A Washington psychiatrist, called by attorneys for accused slayer Edward Thomas Mann, testified yesterday that Mann is suffering from a "major mental psychotic disorder" and is not competent to stand trial.

Dr. Thomas Goldman added one more voice to the battle of experts that has been waged in Montgomery County Circuit Court, where Judge William C. Miller is trying to determine whether Mann can stand trial for his alleged crimes last year at the IBM building in Bethesda. Mann's bizarre actions since his arrest and the diagnosis that he suffers from paranoia have called Mann's competency into question.

Since the hearings began last month, four psychiatrists called by the prosecution have testified that Mann is competent to stand trial, while six experts called by the defense have said that he is not.

The testimony ended yesterday, and Miller said he will rule today whether Mann can now stand trial on charges that he killed three people during last May's siege at IBM.

As the testimony ended, Miller asked Mann if he had any comments. "The state did a great job," Mann replied, complimenting the prosecutors, as he has throughout the hearing. Mann has said repeatedly that he wants to plead guilty and has refused to cooperate with lawyers appointed to represent him.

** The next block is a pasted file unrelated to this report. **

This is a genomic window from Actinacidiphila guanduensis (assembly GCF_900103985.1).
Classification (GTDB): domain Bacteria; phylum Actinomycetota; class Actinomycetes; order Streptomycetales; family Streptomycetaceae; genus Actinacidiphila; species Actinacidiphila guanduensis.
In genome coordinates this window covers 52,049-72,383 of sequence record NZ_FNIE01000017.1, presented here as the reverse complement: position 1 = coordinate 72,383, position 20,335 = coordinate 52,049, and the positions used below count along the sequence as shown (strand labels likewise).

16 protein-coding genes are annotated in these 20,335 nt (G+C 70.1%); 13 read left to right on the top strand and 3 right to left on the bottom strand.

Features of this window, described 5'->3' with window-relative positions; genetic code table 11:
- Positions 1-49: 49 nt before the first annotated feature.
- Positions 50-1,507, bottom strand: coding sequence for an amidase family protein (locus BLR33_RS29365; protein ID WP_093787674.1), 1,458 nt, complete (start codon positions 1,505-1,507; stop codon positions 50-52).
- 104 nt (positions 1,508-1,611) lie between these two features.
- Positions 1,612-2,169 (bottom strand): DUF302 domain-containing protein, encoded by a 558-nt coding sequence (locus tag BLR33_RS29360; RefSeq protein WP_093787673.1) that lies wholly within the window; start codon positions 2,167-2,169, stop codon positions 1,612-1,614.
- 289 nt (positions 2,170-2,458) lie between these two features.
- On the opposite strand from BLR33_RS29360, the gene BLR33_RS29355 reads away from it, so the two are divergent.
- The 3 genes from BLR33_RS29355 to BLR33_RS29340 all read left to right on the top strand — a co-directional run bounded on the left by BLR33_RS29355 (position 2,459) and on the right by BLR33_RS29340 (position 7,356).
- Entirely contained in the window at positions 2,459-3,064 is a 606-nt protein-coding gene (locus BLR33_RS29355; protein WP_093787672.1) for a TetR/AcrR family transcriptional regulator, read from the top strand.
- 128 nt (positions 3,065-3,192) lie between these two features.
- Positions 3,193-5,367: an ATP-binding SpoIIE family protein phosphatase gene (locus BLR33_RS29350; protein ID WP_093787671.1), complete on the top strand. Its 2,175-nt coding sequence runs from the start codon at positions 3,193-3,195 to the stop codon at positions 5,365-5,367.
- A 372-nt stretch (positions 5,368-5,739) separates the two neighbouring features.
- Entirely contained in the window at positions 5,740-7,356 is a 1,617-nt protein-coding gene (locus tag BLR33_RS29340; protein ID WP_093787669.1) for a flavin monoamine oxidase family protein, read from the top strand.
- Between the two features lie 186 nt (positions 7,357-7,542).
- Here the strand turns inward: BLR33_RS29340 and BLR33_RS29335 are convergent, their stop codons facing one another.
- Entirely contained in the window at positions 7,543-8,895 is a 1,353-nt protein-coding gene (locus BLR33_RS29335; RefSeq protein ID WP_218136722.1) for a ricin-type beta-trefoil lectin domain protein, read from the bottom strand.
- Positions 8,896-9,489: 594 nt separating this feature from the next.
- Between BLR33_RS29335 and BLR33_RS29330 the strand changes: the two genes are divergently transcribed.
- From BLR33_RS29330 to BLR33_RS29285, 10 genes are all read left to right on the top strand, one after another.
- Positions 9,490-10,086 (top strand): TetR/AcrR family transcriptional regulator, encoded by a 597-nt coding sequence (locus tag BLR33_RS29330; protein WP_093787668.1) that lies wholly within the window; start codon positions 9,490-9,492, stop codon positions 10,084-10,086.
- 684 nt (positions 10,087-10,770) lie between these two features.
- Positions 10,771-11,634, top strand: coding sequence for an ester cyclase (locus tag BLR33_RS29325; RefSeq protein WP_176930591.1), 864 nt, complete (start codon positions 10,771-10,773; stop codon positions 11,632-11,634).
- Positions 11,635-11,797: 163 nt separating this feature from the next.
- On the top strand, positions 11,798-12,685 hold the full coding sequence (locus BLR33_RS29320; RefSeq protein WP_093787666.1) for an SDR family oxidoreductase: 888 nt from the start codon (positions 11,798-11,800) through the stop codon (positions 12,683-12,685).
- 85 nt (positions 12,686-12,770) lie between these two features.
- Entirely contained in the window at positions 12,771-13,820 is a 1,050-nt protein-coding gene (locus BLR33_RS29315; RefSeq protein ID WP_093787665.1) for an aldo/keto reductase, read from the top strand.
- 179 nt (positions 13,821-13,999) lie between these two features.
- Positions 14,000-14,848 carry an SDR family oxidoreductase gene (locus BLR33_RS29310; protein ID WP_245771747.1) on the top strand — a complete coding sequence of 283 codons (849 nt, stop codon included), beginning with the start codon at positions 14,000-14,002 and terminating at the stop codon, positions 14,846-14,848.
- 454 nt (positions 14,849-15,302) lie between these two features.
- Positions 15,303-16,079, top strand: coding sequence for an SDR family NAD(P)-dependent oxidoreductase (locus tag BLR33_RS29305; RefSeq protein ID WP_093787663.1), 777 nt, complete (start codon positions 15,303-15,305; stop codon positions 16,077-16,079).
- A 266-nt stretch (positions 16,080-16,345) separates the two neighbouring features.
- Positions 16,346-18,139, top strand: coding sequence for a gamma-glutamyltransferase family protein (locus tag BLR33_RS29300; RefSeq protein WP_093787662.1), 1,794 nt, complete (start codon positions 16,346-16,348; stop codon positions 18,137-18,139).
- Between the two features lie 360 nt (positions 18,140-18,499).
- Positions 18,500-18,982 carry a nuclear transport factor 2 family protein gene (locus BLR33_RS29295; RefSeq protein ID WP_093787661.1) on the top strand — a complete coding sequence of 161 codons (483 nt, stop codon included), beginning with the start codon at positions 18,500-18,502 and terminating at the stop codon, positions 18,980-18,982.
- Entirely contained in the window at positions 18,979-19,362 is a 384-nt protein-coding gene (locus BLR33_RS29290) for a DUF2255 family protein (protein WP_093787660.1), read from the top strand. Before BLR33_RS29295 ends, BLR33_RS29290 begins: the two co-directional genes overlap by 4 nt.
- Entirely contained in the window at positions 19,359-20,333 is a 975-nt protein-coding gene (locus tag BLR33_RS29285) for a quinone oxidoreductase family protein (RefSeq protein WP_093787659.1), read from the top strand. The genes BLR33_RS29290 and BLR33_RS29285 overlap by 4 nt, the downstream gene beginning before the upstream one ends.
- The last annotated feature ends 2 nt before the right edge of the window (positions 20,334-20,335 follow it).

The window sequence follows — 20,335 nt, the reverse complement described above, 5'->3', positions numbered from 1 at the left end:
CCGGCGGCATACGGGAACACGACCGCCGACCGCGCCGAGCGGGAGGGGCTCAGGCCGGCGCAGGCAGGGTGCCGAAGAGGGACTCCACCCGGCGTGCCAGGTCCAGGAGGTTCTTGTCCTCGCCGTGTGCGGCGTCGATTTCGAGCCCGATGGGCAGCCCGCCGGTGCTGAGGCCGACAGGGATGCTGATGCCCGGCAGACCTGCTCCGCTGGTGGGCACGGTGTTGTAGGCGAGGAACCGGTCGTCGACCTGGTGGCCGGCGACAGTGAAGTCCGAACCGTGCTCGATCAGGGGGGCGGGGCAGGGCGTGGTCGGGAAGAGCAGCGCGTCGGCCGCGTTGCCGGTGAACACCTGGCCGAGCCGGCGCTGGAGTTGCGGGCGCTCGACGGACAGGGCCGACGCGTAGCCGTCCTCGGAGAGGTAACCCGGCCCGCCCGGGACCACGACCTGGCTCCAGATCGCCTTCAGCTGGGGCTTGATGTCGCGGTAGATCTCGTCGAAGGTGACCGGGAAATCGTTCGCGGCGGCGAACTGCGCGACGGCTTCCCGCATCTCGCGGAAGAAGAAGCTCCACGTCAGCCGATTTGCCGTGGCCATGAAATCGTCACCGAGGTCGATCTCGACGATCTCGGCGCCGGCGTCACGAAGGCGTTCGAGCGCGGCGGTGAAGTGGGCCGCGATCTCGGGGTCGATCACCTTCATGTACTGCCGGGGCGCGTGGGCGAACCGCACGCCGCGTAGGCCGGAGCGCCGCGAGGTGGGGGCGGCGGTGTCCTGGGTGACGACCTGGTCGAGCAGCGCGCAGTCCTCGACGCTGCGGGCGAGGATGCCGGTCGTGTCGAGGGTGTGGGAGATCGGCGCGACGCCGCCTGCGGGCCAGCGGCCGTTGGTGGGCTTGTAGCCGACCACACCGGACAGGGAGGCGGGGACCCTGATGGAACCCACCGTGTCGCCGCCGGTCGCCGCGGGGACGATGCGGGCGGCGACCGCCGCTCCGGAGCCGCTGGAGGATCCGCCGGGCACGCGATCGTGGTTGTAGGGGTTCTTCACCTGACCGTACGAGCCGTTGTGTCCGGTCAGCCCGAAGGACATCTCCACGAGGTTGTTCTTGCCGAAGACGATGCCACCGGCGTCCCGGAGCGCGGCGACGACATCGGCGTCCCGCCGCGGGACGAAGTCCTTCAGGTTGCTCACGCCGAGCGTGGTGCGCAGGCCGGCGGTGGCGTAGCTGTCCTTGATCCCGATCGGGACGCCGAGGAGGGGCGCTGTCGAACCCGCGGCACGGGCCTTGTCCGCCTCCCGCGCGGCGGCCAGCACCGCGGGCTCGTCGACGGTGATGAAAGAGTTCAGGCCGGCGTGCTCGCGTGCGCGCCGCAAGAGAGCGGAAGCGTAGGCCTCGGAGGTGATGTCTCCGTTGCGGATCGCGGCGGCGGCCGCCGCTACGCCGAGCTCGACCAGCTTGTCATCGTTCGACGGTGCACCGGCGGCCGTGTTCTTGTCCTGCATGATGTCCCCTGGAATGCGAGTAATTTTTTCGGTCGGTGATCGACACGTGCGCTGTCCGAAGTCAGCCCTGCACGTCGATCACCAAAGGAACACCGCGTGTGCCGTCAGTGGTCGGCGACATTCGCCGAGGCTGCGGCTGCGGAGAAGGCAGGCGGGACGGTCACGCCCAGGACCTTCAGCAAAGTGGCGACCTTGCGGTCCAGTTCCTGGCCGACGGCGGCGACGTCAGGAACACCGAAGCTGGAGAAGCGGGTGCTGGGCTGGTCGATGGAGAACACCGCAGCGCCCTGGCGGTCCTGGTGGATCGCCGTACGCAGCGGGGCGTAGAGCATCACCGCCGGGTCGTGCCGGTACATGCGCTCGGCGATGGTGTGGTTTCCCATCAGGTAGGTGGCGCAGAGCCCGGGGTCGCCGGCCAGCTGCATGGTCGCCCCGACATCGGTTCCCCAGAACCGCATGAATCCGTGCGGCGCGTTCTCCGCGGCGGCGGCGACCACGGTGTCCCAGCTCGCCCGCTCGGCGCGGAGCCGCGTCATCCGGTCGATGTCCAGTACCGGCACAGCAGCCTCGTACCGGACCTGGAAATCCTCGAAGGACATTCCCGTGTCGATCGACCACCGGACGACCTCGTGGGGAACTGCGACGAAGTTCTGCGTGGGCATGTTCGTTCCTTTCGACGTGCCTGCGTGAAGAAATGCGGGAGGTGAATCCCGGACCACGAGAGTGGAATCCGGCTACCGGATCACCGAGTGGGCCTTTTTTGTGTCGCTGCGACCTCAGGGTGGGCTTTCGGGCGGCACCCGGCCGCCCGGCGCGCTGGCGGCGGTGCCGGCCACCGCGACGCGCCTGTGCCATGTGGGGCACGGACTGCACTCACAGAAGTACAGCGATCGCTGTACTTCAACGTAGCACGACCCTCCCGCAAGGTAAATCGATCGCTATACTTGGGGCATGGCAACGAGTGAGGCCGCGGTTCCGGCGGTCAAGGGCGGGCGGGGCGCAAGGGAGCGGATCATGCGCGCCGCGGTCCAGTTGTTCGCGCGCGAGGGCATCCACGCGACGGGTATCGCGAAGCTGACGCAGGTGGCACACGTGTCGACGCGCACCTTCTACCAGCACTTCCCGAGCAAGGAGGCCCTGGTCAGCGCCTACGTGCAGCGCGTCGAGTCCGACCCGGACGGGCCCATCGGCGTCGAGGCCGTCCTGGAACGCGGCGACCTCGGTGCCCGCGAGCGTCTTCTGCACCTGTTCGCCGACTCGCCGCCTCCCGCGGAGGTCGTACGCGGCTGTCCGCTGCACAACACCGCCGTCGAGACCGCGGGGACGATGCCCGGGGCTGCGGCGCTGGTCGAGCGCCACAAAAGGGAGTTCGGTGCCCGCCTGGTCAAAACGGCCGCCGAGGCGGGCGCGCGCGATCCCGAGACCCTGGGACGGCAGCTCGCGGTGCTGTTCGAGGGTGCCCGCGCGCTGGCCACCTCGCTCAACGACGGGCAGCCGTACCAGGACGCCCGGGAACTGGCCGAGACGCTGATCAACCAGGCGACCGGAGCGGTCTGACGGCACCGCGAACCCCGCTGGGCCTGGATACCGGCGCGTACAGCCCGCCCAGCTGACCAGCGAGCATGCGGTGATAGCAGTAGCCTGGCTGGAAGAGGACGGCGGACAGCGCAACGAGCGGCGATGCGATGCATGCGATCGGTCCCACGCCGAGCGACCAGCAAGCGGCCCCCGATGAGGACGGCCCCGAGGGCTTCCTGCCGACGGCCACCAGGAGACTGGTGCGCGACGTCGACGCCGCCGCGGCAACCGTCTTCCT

If Mann is found incompetent, he would return to the Clifton T. Perkins State Hospital where he has been since an alleged suicide attempt last month.

He would periodically come up for reevaluations to determine whether his condition had improved enough to allow him to stand trial.

The charges would remain against him for at least 10 years, after which a judge could dismiss them. Mann, however, would not be released from the hospital unless a judge found that he was no longer a danger to himself or others.